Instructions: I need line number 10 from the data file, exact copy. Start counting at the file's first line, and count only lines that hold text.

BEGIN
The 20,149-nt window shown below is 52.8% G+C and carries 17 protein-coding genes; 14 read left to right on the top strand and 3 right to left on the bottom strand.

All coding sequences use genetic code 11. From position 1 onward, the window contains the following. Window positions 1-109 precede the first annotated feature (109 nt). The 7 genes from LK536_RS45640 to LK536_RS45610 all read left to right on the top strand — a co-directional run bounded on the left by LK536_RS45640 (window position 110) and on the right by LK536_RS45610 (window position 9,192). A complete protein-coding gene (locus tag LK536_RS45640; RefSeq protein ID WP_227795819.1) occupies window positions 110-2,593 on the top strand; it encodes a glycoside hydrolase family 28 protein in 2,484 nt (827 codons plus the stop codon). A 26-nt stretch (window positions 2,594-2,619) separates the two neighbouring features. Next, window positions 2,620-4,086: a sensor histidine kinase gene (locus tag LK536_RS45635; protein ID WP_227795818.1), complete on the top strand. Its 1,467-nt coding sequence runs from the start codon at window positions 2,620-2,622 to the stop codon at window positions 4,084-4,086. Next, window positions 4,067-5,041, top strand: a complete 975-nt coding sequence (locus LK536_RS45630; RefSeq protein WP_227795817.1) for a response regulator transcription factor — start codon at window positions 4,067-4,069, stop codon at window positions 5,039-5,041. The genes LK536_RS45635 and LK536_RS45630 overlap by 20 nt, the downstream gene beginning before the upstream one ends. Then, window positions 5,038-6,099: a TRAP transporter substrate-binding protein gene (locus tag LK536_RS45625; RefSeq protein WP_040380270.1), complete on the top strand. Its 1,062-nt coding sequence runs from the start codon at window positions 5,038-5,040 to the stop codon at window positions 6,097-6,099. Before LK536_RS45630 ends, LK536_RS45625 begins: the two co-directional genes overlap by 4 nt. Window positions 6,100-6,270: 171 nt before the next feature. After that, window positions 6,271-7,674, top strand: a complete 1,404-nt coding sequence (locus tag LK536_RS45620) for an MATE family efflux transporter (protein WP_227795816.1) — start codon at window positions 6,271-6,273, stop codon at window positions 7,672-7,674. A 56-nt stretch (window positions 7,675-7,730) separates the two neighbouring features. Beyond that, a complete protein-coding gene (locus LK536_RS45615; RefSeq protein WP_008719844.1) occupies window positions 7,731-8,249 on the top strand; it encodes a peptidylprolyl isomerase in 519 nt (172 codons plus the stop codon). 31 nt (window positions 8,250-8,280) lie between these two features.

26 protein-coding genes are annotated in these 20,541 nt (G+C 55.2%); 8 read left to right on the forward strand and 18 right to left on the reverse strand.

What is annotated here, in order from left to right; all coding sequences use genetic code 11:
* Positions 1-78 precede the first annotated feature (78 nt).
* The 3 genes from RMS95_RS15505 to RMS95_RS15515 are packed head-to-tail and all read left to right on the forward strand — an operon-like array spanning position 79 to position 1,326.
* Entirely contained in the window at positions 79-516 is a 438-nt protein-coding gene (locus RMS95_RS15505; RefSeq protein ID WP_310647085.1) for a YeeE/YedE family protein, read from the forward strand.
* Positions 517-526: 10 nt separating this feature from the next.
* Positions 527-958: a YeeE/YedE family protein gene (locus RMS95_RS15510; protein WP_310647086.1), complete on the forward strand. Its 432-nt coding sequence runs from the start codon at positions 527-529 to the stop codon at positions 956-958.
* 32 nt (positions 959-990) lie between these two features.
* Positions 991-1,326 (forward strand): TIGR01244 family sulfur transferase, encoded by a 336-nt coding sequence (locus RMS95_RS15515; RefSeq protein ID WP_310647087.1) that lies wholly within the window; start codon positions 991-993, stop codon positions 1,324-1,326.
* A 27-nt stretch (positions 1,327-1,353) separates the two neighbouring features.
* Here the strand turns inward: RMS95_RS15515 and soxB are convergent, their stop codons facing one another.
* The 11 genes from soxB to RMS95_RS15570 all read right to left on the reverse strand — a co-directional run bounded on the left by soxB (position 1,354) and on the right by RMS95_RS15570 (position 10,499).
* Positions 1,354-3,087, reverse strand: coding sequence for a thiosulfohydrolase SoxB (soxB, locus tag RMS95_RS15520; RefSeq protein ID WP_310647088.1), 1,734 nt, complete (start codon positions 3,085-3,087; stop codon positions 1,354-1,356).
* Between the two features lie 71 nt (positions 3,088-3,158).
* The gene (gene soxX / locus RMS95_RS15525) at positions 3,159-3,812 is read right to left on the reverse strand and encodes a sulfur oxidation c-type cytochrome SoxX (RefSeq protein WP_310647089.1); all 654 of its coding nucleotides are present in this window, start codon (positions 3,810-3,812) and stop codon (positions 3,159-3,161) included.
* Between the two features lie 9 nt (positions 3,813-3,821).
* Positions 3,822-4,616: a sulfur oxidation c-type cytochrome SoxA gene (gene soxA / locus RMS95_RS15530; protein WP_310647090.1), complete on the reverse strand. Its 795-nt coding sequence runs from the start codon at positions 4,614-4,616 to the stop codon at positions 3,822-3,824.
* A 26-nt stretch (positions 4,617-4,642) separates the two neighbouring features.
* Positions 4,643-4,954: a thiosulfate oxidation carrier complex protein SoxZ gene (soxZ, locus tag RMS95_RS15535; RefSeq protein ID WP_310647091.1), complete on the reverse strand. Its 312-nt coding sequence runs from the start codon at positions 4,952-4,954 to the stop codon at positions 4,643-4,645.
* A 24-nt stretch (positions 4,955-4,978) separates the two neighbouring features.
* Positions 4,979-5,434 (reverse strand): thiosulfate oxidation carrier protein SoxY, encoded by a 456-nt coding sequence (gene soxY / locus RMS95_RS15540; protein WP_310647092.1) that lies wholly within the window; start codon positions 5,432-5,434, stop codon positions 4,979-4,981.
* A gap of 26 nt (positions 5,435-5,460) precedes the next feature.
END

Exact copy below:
* 32 nt (positions 959-990) lie between these two features.